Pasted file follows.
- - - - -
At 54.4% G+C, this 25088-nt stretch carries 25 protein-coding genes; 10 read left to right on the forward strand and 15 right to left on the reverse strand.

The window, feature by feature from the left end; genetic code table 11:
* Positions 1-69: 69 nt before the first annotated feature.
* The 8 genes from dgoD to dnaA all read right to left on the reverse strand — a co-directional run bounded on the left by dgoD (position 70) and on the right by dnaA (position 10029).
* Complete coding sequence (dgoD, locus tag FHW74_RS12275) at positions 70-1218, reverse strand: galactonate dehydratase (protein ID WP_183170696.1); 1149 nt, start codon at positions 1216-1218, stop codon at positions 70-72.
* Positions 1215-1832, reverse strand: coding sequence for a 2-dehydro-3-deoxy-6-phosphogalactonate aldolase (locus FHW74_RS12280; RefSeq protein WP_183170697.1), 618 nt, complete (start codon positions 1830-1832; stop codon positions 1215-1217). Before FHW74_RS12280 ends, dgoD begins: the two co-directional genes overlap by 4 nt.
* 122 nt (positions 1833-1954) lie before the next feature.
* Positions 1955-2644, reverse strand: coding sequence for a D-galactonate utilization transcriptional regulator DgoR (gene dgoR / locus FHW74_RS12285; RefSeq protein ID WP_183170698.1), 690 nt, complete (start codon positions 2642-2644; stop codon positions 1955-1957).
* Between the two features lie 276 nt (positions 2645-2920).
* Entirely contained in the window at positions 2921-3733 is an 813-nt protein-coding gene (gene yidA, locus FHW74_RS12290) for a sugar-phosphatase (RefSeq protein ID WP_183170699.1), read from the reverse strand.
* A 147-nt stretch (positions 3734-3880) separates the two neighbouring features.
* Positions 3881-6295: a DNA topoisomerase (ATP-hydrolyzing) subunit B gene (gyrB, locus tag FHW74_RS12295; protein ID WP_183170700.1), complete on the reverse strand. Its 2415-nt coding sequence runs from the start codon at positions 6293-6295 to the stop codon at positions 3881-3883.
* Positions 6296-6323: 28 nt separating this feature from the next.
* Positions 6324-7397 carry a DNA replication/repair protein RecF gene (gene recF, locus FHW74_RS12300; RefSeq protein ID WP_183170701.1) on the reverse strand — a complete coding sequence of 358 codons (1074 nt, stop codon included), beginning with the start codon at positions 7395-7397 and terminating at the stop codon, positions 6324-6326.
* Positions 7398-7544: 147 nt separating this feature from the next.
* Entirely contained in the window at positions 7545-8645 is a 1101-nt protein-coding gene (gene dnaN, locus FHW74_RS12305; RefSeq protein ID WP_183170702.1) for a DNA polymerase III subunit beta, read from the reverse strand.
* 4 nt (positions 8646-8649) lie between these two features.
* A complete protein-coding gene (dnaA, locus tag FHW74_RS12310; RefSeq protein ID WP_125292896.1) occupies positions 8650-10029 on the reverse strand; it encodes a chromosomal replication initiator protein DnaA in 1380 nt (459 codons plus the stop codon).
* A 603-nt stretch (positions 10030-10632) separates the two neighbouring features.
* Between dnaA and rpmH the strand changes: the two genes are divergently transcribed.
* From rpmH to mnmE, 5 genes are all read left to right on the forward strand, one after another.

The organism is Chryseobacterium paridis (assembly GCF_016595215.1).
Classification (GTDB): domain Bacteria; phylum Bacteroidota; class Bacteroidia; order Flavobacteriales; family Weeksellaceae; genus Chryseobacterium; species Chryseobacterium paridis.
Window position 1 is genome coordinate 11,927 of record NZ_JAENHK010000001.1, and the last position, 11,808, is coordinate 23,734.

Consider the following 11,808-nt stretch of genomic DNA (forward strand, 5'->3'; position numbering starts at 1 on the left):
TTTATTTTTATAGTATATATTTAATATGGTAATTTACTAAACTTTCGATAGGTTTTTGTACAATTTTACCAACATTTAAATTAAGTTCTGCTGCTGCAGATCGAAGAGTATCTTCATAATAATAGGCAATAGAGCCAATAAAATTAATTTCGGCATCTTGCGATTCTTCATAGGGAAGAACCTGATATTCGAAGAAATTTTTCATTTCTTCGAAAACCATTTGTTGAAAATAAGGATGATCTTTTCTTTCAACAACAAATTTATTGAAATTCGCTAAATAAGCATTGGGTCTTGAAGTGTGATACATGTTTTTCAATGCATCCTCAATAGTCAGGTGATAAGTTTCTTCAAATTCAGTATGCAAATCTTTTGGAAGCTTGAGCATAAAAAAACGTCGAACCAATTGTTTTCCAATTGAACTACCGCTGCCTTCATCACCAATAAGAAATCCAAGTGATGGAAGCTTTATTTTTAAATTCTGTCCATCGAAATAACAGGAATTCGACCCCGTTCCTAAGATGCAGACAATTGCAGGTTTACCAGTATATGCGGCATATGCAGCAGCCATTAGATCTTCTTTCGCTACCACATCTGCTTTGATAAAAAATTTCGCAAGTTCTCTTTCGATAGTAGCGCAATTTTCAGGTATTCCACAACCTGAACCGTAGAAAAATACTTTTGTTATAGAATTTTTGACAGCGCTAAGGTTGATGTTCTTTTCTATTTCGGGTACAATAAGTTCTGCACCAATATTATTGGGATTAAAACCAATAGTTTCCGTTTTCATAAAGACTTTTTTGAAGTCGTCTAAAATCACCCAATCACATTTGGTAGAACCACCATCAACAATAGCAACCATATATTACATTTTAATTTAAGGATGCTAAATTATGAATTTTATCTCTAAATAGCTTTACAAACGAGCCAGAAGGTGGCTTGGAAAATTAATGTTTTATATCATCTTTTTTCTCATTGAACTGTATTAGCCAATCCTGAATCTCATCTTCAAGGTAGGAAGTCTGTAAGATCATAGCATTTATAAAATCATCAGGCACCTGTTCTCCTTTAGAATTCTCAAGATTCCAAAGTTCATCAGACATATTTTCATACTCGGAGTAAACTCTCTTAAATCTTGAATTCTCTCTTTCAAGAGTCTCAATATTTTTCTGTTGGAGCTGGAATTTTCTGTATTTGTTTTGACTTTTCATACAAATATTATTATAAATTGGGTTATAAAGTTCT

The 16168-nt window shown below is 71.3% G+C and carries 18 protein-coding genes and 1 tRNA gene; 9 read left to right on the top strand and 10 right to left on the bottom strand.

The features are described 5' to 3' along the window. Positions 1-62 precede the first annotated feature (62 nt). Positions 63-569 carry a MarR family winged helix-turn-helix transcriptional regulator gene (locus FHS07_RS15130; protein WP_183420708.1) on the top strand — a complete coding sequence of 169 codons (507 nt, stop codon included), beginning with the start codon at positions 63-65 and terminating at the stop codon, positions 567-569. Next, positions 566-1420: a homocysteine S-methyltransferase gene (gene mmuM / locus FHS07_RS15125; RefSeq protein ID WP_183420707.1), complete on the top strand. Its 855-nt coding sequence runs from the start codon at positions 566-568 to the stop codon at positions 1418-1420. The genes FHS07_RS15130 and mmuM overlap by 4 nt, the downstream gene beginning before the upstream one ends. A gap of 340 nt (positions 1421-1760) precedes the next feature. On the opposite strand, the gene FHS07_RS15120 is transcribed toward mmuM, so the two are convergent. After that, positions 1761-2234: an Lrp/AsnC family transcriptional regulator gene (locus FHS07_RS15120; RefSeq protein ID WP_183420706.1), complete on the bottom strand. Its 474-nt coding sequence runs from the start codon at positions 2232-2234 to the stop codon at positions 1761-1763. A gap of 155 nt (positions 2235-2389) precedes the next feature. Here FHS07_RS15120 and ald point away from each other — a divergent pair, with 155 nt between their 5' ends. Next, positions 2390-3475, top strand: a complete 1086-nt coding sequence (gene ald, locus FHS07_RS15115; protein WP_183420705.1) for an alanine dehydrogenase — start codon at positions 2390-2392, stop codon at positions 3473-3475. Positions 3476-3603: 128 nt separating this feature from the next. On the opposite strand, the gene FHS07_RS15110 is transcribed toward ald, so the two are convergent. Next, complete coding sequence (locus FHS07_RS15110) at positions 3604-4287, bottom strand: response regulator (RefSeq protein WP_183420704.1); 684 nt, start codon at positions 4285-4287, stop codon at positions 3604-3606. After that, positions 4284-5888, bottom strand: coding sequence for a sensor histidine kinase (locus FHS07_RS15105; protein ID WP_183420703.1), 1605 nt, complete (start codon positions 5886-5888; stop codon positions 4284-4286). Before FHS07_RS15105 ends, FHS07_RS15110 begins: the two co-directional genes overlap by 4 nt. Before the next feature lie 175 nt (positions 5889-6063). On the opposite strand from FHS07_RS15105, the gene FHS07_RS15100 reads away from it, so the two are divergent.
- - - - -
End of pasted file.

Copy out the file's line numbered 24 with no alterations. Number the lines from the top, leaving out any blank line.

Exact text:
Window position 1 is genome coordinate 11,927 of record NZ_JAENHK010000001.1, and the last position, 11,808, is coordinate 23,734.